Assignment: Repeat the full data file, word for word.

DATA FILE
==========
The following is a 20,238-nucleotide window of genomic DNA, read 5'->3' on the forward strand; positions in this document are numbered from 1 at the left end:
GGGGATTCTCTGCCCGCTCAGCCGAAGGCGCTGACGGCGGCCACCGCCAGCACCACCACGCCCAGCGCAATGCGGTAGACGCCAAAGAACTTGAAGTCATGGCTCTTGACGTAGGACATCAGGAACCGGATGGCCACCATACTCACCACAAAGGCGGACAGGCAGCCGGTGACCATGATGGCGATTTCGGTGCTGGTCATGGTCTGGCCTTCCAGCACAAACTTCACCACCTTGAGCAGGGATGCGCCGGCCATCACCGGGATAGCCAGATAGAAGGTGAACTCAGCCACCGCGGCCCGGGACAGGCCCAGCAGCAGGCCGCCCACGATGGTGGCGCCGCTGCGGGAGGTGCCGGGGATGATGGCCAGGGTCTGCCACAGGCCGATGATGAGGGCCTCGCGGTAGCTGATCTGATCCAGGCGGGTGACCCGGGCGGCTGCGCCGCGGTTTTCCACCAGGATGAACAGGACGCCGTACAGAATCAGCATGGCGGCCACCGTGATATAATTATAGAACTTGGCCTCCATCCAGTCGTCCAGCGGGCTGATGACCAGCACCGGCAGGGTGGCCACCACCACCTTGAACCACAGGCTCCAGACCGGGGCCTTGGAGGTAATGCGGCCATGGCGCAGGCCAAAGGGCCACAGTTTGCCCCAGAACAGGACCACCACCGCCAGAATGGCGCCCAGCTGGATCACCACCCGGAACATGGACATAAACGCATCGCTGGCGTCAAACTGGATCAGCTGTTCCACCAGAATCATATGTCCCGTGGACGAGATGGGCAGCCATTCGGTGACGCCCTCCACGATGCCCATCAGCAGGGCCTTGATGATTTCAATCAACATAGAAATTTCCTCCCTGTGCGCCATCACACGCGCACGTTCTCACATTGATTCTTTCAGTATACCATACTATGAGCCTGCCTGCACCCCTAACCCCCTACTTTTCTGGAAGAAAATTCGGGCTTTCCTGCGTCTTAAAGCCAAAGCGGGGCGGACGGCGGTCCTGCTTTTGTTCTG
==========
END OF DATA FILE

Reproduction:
The following is a 20,238-nucleotide window of genomic DNA, read 5'->3' on the forward strand; positions in this document are numbered from 1 at the left end:
GGGGATTCTCTGCCCGCTCAGCCGAAGGCGCTGACGGCGGCCACCGCCAGCACCACCACGCCCAGCGCAATGCGGTAGACGCCAAAGAACTTGAAGTCATGGCTCTTGACGTAGGACATCAGGAACCGGATGGCCACCATACTCACCACAAAGGCGGACAGGCAGCCGGTGACCATGATGGCGATTTCGGTGCTGGTCATGGTCTGGCCTTCCAGCACAAACTTCACCACCTTGAGCAGGGATGCGCCGGCCATCACCGGGATAGCCAGATAGAAGGTGAACTCAGCCACCGCGGCCCGGGACAGGCCCAGCAGCAGGCCGCCCACGATGGTGGCGCCGCTGCGGGAGGTGCCGGGGATGATGGCCAGGGTCTGCCACAGGCCGATGATGAGGGCCTCGCGGTAGCTGATCTGATCCAGGCGGGTGACCCGGGCGGCTGCGCCGCGGTTTTCCACCAGGATGAACAGGACGCCGTACAGAATCAGCATGGCGGCCACCGTGATATAATTATAGAACTTGGCCTCCATCCAGTCGTCCAGCGGGCTGATGACCAGCACCGGCAGGGTGGCCACCACCACCTTGAACCACAGGCTCCAGACCGGGGCCTTGGAGGTAATGCGGCCATGGCGCAGGCCAAAGGGCCACAGTTTGCCCCAGAACAGGACCACCACCGCCAGAATGGCGCCCAGCTGGATCACCACCCGGAACATGGACATAAACGCATCGCTGGCGTCAAACTGGATCAGCTGTTCCACCAGAATCATATGTCCCGTGGACGAGATGGGCAGCCATTCGGTGACGCCCTCCACGATGCCCATCAGCAGGGCCTTGATGATTTCAATCAACATAGAAATTTCCTCCCTGTGCGCCATCACACGCGCACGTTCTCACATTGATTCTTTCAGTATACCATACTATGAGCCTGCCTGCACCCCTAACCCCCTACTTTTCTGGAAGAAAATTCGGGCTTTCCTGCGTCTTAAAGCCAAAGCGGGGCGGACGGCGGTCCTGCTTTTGTTCTG